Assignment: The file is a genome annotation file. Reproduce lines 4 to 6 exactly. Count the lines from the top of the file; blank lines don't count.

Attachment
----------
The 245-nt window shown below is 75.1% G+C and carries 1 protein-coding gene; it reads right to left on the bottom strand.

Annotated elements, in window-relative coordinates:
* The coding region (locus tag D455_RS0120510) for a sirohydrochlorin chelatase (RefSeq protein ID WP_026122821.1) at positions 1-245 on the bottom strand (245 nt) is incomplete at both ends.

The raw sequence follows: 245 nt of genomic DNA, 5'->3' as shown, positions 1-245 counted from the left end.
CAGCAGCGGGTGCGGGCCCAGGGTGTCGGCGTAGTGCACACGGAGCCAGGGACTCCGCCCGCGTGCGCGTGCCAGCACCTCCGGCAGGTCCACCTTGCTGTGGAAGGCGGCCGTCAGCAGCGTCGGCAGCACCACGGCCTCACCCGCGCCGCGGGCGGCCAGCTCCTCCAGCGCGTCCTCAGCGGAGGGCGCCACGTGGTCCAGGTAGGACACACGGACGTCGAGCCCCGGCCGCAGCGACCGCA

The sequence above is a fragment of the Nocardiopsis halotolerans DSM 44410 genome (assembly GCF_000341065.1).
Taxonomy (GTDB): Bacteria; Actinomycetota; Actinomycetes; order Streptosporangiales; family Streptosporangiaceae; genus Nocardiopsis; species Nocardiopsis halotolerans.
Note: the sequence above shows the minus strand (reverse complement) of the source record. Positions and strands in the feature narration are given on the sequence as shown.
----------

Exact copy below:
The raw sequence follows: 245 nt of genomic DNA, 5'->3' as shown, positions 1-245 counted from the left end.
CAGCAGCGGGTGCGGGCCCAGGGTGTCGGCGTAGTGCACACGGAGCCAGGGACTCCGCCCGCGTGCGCGTGCCAGCACCTCCGGCAGGTCCACCTTGCTGTGGAAGGCGGCCGTCAGCAGCGTCGGCAGCACCACGGCCTCACCCGCGCCGCGGGCGGCCAGCTCCTCCAGCGCGTCCTCAGCGGAGGGCGCCACGTGGTCCAGGTAGGACACACGGACGTCGAGCCCCGGCCGCAGCGACCGCA

The sequence above is a fragment of the Nocardiopsis halotolerans DSM 44410 genome (assembly GCF_000341065.1).